Section 4 of EO 13,563 introduces behavioral regulation and nudging under the heading “Flexible Approaches:” “Where relevant, feasible, and consistent with regulatory objectives, and to the extent permitted by law, each agency shall identify and consider regulatory approaches that reduce burdens and maintain flexibility and freedom of choice for the public. These approaches include warnings, appropriate default rules, and disclosure requirements as well as provision of information to the public in a form that is clear and intelligible.” These nudges have been identified as the most powerful by Thaler & Sunstein and other behavioral economists.

Following this geology, the September 15 Order makes behavioral regulation and nudges a mainstream instrument and adds another layer to contemporary administrative law: Administrative Law 3.0.

Administrative Law 3.0 is not an isolated development of US administrative law. It is rather part of a larger current trend in many legal orders. Behavioral economics and cognitive psychology are beginning to have a great influence on the design of government institutions and administrative interventions in a number of countries around the world. The common law world was the first to respond to these shifts. The UK is the leader in the implementation of behavioral insights in government design and public policy, and is also being followed – apart from the US – by Australia, New Zealand and Singapore, among others. In terms of institutional design, the current trend in the common law world is to introduce so-called “central units,” namely units that operate at the central government level and are specialized in introducing behavioral interventions. The UK Behavioural Insights Team (BIT) was the first ever nudge unit to be established, and as a first-mover, has contributed to the expansion of behavioral public policy around the globe by helping other governments establish their own teams. Additionally, UK BIT has formed its own global administrative network with offices in London, Sydney and New York. This global network of nudge units is a unique case of globally distributed administration organised in a bottom-up way.

Scandinavian countries are following a similar, yet distinct, path. In Denmark, for example, the rather decentralized Danish Nudging Network (DNN) is comprised of the public sector – including ministries and municipalities – civil society, and business. In Scandinavia, the actors of the bottom-up networks deal predominantly with the introduction of nudges on environmental issues, such as the green footprint in Copenhagen.

Continental administrative law is now also following the trend, although more hesitantly. France, for example, is taking a middle path by introducing some initiatives at the ministerial level and pairing them with initiatives in the private sector. The Secrétariat Général pour la Modernisation de l’Action Publique (French Secretariat-General for Government Modernisation (SGMAP)) and the BVA Nudge Unit, a research center of the private company BVA, have succeeded in encouraging citizens to file tax returns online by using an approach informed by behavioral economics and other social sciences. The website of the French tax administration has been redesigned taking into account “life events” of users based on input received in workshops with users and employees. Moreover, the tax returns process has been redesigned to make the online tax return process easier and to present the benefits of online filing. The main nudge was to switch the default choice for filing from paper to digital. This methodology applied in 2014 generated a 10% increase in online tax returns, doubling the adoption growth rate in comparison to 2013, and saved 400 tons of paper.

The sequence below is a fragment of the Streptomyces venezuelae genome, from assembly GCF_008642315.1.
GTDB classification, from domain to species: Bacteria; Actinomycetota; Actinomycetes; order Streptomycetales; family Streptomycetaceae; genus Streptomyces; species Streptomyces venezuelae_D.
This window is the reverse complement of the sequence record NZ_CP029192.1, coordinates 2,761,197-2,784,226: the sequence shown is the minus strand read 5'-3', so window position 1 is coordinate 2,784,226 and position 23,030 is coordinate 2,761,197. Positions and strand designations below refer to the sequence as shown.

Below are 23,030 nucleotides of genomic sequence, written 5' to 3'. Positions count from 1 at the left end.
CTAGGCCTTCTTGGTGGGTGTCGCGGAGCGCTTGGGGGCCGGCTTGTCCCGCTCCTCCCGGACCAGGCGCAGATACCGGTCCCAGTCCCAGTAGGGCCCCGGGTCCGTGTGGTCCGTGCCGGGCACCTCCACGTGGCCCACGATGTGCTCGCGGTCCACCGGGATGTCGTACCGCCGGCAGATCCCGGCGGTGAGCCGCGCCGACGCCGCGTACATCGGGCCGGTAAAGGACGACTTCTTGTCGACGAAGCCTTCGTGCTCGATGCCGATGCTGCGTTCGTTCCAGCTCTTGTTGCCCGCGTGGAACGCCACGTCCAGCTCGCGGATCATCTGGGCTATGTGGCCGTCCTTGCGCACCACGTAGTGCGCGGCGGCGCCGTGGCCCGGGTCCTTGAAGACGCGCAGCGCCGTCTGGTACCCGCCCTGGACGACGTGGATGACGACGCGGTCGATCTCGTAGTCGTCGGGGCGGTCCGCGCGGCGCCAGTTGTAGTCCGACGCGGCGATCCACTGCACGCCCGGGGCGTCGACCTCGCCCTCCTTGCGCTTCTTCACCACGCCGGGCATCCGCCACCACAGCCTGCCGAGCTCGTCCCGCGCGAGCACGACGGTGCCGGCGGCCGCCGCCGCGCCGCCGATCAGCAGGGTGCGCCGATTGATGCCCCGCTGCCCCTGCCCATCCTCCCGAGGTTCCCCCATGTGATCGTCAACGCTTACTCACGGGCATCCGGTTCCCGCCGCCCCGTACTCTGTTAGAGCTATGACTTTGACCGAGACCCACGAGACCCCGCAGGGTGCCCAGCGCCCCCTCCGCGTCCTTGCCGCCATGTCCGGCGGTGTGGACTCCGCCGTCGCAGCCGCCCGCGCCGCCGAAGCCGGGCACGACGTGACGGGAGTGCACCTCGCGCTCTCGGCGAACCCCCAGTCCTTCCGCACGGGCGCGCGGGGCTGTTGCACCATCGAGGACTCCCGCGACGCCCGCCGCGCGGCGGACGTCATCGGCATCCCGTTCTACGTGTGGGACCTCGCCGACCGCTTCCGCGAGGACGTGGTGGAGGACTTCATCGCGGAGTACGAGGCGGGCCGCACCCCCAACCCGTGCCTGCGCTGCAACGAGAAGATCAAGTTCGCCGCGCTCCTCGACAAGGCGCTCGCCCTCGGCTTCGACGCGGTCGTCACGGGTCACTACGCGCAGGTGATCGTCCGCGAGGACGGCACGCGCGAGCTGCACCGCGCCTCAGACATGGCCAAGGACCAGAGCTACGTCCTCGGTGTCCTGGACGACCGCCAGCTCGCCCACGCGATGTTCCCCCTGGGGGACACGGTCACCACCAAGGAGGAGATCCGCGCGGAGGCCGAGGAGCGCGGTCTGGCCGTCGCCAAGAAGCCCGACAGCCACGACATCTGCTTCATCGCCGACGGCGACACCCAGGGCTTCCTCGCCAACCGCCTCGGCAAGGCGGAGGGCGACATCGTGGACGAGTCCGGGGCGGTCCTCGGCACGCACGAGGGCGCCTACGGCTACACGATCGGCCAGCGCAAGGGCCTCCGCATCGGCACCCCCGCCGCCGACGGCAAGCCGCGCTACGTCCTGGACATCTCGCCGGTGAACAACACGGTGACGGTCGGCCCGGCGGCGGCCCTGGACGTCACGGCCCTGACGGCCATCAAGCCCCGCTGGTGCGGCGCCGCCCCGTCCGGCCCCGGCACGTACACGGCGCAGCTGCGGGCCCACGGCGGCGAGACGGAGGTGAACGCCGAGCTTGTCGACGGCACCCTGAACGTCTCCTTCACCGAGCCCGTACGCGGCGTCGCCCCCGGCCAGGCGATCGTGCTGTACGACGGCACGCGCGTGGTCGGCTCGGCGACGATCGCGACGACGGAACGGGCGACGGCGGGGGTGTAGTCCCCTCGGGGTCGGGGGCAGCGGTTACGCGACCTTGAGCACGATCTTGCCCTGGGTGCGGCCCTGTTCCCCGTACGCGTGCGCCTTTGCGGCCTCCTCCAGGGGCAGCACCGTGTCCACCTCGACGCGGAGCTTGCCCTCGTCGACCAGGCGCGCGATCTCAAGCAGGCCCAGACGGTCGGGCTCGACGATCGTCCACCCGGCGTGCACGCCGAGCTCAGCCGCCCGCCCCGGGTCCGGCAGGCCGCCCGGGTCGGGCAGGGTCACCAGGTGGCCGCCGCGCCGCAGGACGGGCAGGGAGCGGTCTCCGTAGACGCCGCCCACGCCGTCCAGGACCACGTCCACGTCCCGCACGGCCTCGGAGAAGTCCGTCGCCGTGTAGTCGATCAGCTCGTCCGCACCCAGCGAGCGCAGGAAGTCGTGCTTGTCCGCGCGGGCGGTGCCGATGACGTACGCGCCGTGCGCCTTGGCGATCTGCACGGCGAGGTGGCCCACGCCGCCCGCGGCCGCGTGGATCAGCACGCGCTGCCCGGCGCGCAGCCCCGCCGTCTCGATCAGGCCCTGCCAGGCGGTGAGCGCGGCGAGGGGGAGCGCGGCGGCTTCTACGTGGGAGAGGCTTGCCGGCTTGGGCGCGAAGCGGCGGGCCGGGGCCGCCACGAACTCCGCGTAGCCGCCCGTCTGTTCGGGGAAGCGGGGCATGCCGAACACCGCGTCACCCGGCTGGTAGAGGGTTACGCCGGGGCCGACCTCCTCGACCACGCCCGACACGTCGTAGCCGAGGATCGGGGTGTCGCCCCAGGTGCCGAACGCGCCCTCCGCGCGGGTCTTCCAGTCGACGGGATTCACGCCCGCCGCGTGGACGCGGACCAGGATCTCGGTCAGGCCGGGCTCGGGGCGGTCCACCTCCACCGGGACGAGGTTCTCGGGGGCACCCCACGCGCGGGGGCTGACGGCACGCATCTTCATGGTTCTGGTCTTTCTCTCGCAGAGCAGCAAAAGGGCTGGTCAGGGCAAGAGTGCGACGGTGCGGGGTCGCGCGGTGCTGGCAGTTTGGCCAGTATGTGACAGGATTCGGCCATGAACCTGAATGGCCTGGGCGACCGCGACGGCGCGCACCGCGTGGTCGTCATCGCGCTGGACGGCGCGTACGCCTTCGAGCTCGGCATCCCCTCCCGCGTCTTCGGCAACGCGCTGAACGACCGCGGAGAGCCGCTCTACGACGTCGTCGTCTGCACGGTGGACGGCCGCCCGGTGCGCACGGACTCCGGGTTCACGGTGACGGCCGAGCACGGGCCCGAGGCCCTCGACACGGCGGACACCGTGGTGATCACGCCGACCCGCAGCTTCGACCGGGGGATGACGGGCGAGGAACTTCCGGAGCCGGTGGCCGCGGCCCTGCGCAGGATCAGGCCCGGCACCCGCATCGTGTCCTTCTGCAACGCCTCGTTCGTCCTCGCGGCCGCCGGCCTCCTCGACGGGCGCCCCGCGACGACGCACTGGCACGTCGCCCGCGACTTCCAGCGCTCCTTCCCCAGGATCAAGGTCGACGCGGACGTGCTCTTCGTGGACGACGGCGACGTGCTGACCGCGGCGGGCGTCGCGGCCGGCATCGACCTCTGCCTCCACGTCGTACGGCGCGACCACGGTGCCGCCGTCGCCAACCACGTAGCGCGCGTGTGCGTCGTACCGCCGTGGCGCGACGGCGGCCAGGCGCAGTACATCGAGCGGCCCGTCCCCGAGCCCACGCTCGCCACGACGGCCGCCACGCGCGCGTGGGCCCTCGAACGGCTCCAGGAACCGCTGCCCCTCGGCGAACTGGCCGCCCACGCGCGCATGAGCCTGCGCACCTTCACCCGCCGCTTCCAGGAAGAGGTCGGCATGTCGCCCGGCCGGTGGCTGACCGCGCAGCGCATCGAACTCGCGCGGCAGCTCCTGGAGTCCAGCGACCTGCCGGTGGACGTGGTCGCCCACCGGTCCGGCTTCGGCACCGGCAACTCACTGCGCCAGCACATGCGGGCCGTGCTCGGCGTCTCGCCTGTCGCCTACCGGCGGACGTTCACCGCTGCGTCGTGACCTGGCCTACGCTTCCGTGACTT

Nudging affects all spheres of life. Administrative Law 3.0 possesses instruments with the power of intervention in areas that were absent from previous layers of administrative law, including everyday-life habits, fitness, saving money, protecting the environment, and the pursuit of happiness. For this reason, it has been accused of giving government too much power to intervene in society. Future scholarship in comparative public law will need to help governments nudge for good and while maintaining boundaries between state and society.

Suggested citation: Georgios Dimitropoulos, Administrative Law 3.0, Int’l J. Const. L. Blog, Dec. 18, 2015, at:


One response to “Administrative Law 3.0”

  1. […] An extended version of my blog entry on behavioral administrative law appeared a couple of weeks ago on ICONnect blog. It can be found here. […]